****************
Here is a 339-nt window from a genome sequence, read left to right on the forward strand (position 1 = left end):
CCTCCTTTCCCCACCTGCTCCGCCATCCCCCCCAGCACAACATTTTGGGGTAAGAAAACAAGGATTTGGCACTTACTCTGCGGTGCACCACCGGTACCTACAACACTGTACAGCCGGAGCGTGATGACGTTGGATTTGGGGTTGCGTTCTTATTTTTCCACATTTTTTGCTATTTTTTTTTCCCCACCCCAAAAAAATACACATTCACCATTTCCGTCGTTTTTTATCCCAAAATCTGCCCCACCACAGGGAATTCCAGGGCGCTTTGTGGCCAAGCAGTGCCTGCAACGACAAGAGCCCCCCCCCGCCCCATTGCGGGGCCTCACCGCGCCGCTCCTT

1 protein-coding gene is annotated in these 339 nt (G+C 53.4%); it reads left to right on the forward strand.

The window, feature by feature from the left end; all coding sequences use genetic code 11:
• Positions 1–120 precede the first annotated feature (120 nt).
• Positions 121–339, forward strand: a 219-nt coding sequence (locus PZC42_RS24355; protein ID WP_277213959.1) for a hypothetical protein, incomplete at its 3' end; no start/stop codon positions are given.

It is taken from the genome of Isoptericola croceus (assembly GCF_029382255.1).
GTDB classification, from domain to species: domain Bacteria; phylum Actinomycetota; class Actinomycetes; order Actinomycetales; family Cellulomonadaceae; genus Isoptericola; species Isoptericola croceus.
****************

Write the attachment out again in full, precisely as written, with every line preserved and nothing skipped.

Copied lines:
Here is a 339-nt window from a genome sequence, read left to right on the forward strand (position 1 = left end):
CCTCCTTTCCCCACCTGCTCCGCCATCCCCCCCAGCACAACATTTTGGGGTAAGAAAACAAGGATTTGGCACTTACTCTGCGGTGCACCACCGGTACCTACAACACTGTACAGCCGGAGCGTGATGACGTTGGATTTGGGGTTGCGTTCTTATTTTTCCACATTTTTTGCTATTTTTTTTTCCCCACCCCAAAAAAATACACATTCACCATTTCCGTCGTTTTTTATCCCAAAATCTGCCCCACCACAGGGAATTCCAGGGCGCTTTGTGGCCAAGCAGTGCCTGCAACGACAAGAGCCCCCCCCCGCCCCATTGCGGGGCCTCACCGCGCCGCTCCTT

1 protein-coding gene is annotated in these 339 nt (G+C 53.4%); it reads left to right on the forward strand.

The window, feature by feature from the left end; all coding sequences use genetic code 11:
• Positions 1–120 precede the first annotated feature (120 nt).
• Positions 121–339, forward strand: a 219-nt coding sequence (locus PZC42_RS24355; protein ID WP_277213959.1) for a hypothetical protein, incomplete at its 3' end; no start/stop codon positions are given.

It is taken from the genome of Isoptericola croceus (assembly GCF_029382255.1).
GTDB classification, from domain to species: domain Bacteria; phylum Actinomycetota; class Actinomycetes; order Actinomycetales; family Cellulomonadaceae; genus Isoptericola; species Isoptericola croceus.